Saturday, December 4, 2010

Creative Perjury: Counts Three and Four

                                      Scott Horton, of Harper's magazine

      This is the third of five installments of a chapter called, "Creative Perjury," in my book, "The Governor of Goat Hill," and that address testimony by Jill Simpson to lawyers for the U.S. House Judiciary Committee. The chapter is somewhat complex, and in parts, probably requires of the reader that he/she know what came before. Still, I think it's understandable without having done so. However, you will probably need to read the previous installments, which are under this post.

      In the chapter, I break the "perjury" case into six counts. Here are counts three and four:
         Count Three: Riley’s foreknowledge that Fuller would be assigned to preside
over the Siegelman case.
        Among the mini-conspiracies conceived by Horton to support the primary
conspiracy was his assertion that the Justice Department engaged in “amazing and
blatant judge-shopping” by bringing the Siegelman case in Montgomery.
       “In fact, moving the case out of the district in which it was initiated so as to
evade the control of the federal judge (Clemon) to whom it was assigned was the
first clear-cut sign of prosecutorial misconduct in the history of the Siegelman
prosecution,” he wrote in mid-July.
        Horton’s unique to say nothing of wildly erroneous interpretation was that
the Bobo case and warehouse investigation were linked. They were investigated by
prosecutors and agents from the districts in which the cases were brought -- the
Birmingham-based Northern District for the Bobo case and for the “G.H.” case,
the Middle District. It would have been uncalled for and odd indeed for Franklin
to take the Montgomery case to Birmingham.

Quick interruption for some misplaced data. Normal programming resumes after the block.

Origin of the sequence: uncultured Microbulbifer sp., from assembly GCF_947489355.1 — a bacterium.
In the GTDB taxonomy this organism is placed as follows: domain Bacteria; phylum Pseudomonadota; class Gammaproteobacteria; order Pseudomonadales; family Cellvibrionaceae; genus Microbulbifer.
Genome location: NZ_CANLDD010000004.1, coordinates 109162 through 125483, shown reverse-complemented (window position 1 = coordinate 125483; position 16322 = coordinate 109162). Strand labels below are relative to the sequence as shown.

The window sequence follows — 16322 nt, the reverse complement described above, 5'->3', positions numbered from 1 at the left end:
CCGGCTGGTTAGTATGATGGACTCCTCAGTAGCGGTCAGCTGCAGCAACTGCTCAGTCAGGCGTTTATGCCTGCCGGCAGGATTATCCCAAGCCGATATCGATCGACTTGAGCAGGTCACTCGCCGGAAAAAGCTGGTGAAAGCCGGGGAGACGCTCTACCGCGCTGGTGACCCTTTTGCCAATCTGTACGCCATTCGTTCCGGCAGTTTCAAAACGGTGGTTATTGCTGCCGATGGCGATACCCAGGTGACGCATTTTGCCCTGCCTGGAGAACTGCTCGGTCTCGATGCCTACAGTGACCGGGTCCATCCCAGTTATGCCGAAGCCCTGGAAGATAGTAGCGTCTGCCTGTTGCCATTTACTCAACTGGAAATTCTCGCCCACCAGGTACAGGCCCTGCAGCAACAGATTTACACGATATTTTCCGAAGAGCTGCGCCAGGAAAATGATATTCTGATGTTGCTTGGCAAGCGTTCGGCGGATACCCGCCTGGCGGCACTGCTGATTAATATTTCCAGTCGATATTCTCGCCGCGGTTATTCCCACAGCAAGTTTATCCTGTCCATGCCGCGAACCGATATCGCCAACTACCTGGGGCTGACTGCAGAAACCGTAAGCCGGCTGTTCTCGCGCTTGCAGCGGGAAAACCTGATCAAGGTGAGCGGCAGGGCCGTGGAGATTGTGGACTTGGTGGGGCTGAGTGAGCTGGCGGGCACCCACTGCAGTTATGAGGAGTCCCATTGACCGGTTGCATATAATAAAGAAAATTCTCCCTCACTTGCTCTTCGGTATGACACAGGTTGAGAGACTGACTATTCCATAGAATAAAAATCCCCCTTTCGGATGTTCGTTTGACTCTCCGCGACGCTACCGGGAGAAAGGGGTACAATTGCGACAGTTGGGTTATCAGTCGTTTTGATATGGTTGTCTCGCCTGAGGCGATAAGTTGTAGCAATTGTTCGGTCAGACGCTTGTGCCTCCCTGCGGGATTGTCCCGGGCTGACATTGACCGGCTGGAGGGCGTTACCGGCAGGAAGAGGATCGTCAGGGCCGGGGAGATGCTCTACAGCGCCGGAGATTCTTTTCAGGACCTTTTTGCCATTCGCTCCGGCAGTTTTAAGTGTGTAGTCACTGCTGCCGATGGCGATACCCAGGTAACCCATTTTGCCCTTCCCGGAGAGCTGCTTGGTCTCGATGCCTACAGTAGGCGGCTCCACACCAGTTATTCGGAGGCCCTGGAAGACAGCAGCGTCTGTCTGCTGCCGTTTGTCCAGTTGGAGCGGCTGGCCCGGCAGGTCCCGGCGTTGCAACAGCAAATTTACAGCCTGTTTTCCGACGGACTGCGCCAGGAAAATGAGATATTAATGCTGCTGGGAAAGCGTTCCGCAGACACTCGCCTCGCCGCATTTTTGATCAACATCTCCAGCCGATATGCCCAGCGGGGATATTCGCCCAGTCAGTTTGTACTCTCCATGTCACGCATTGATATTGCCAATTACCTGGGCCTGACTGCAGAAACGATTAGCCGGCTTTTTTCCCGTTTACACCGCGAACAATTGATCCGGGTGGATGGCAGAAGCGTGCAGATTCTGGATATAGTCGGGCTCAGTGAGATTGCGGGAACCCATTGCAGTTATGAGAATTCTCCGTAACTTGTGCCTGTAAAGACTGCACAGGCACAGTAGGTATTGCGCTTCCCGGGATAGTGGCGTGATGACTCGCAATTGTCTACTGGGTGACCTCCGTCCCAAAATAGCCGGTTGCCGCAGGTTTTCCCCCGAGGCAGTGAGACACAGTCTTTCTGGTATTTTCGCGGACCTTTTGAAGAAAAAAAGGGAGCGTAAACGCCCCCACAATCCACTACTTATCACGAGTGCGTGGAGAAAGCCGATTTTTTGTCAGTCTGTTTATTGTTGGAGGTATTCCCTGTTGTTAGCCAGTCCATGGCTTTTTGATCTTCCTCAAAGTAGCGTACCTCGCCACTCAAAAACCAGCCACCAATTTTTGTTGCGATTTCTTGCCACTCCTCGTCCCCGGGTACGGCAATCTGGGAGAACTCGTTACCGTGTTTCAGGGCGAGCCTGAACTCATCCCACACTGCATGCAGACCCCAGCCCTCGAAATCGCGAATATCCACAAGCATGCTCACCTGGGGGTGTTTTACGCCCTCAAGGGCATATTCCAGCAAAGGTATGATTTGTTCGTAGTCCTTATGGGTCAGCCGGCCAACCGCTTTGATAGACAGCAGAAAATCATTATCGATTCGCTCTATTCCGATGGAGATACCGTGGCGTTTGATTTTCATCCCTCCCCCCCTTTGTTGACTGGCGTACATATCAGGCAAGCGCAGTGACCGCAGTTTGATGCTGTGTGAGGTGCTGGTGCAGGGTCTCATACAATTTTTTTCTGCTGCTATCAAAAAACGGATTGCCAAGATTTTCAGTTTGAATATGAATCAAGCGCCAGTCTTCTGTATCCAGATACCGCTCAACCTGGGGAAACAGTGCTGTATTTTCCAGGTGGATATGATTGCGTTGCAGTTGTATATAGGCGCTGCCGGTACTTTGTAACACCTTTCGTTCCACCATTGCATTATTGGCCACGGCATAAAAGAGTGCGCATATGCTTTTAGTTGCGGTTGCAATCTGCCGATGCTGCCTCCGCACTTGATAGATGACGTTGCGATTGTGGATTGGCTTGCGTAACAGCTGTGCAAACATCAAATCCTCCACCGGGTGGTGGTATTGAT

Assuming for the moment that Horton is correct – that the G.H. case was
an extension or related to the Bobo case -- Clemon wouldn’t have been the judge.
After Clemon’s outrageous conduct in the second Bobo trial, the 11th Circuit
Court of Appeals removed him from presiding over the continuing prosecution
of the Tuscaloosa doctor.
      Horton’s “judge shopping” charges didn’t end there.
     In his first story on Fuller, he wrote that a “well-placed Alabama GOP source
who wishes to remain anonymous” had told him that “senior figures in the
Alabama GOP appear to have known from the start that this case was going to
be handled by a man they counted a friend, namely, George W. Bush–appointee
Mark Fuller.”
      Six weeks after that column, Simpson testified that state Republicans knew
well ahead of time that the grudge-holding Fuller would get the Siegelman
case. She knew this because Rob Riley told her so during the 2005 baby picture
     After release of Simpson’s transcript, Horton wrote:
      “In her Congressional testimony, Republican attorney Jill Simpson charges
that senior G.O.P. operatives had hand-picked Judge Mark Fuller as the judge who
would handle the Siegelman case because they knew he was a loyal Republican
who bore a deep grudge against Siegelman.”
       And concluded: “Simpson’s allegations match the facts we upturned in our
investigative series on Judge Fuller this summer.”